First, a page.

Pakistan: Preferential trade deal with Saudi Arabia

PAKISTAN has evolved a comprehensive package in line with Saudi Vision-2030 to promote bilateral trade and investment between the two countries.

The package envisages measures to ease procedures for business visa, remove non-tariff barriers and initiate talks on a preferential trade agreement (PTA).

The package will be discussed at a high-level forum — Saudi-Pak Joint Ministerial Commission (JMC) — scheduled for Jan 16. The commission will be convened with a delay of more than three and a half years as its last meeting was held in April 2014.

Over the past few years, Pakistan’s bilateral trade with Saudi Arabia has posted a consistent decline, dropping by a half to $2.5bn in 2016-17 from $5.08 billion in 2013-14. One reason is fall in the value of petroleum products, which constitute 50pc of total imports.

Pakistan’s exports to Saudi Arabia is on the wane mainly due to a drop in proceeds of rice, fruits, vegetable preparations, apparel and clothing and made-up articles of textile material.

The proposed PTA will not only cover tariffs but also non-tariff barriers, and will provide a chance to diversify the exports basket to the kingdom

Minister of State for Finance and Economic Affairs Rana Muhammad Afzal Khan told this scribe that as the Saudi vision envisages transforming its socio-economic development, Pakistan looks forward to upgrade manpower by sending highly qualified, technical and skilled personnel to Saudi Arabia, especially those working in the automobile and other specialised sectors.

Pakistani workers currently working in Saudi Arabia are semi-skilled or have no skills.

He listed several opportunities in the halal food sector, cattle farming, milk, fisheries and other agro industry projects for investment by Saudi Arabia. The Saudi government will also be requested to set up a refinery in Pakistan.

As part of the package, Pakistan will formally offer Saudi Arabia to initiate a dialogue on a preferential trade agreement. The decision to negotiate PTA was taken following no breakthrough in the proposed Pakistan-Gulf Cooperation Council dialogue on a free trade agreement. Pakistan had only two rounds of negotiations with the bloc since 2006.

The proposed PTA will not only cover tariffs but also non-tariff barriers, and will provide a chance to diversify Pakistan’s export basket to Saudi Arabia.

Currently, one of the major components of Pakistan’s exports to Saudi Arabia is rice. However, its exports are constantly in decline for the past few years.

Saudi Arabia will become the second country after Iran with which Pakistan will have a bilateral preferential arrangement.

Another important area of the package is to simplify the business-visa regime. Currently, the process of approval involves multiple departments and getting the visa takes at least six weeks.

Similarly, Saudi Arabia has increased the business visa fee to Rs74,000 per person for attending any business activity in the country. This has discouraged a large number of Pakistanis from participating in Saudi exhibitions.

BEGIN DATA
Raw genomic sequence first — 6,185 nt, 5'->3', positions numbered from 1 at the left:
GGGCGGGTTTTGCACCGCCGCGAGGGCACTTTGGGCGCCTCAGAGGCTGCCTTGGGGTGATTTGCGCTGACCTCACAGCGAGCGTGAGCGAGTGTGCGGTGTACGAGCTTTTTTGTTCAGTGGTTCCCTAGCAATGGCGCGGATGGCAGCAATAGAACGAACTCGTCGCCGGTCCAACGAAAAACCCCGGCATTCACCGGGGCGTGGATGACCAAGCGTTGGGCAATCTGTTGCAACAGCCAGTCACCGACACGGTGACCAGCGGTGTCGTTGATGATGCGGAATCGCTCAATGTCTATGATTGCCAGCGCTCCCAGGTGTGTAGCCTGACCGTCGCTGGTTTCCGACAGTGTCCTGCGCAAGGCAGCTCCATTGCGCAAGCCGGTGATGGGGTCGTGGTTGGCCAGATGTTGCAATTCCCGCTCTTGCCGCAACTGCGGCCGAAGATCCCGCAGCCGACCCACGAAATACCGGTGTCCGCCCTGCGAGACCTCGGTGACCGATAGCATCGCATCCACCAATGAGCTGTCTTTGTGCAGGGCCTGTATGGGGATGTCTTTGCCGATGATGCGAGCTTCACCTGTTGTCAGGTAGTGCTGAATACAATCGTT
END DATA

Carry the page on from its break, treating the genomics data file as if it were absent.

Not a single Pakistani company participated in the Saudi Health 2017 exhibition. Pakistan wants this fee to be waived on business visas.

There is another proposal on the table to reactivate interaction between the top chambers body of the two countries. The Pak-Saudi Joint Business Council was formulated in 2000. So far the body met three times in 17 years and thus suggesting a dormant role in promoting business-to-business meetings.

It is also under consideration to discuss the timeline to nominate members on the council and its regulation meetings schedule in the upcoming JMC.

Three more important areas to be discussed at the upcoming JMC are the establishment of a joint working group on trade, investment and customs. It will coordinate with the Saudi ministry of commerce and investment to enhance bilateral trade and investment.

For resolving non-tariff barriers, two important issues will be discussed. The first one will be a mutual recognition agreement to avoid delay in customs and clearance of Pakistan’s export shipments at Saudi ports. The second issue will be quality assurance certificates to be recognised by Saudi Food and Drug Authority.

To do away with delay, the Saudi government will be asked to simplify the process of opening letters of credit at Saudi banks and avoiding procedural delays to encourage businessmen to trade

with Pakistan. There are many Pakistani products which are facing difficulty in entering the Saudi market due to these non-tariff measures.

Secretary Commerce Younus Dagha told this scribe that Pakistan will raise the issue of removing ban on Pakistan’s shrimp exports to Saudi Arabia. He said Pakistan will also seek licence for State Life to do business in Saudi Arabia besides holdings of single-country exhibitions to promote market access for its products in the kingdom.

He confirmed three important areas of the package to be discussed at the JMC — talks on PTA, mutual recognition agreement and business visas facilitation.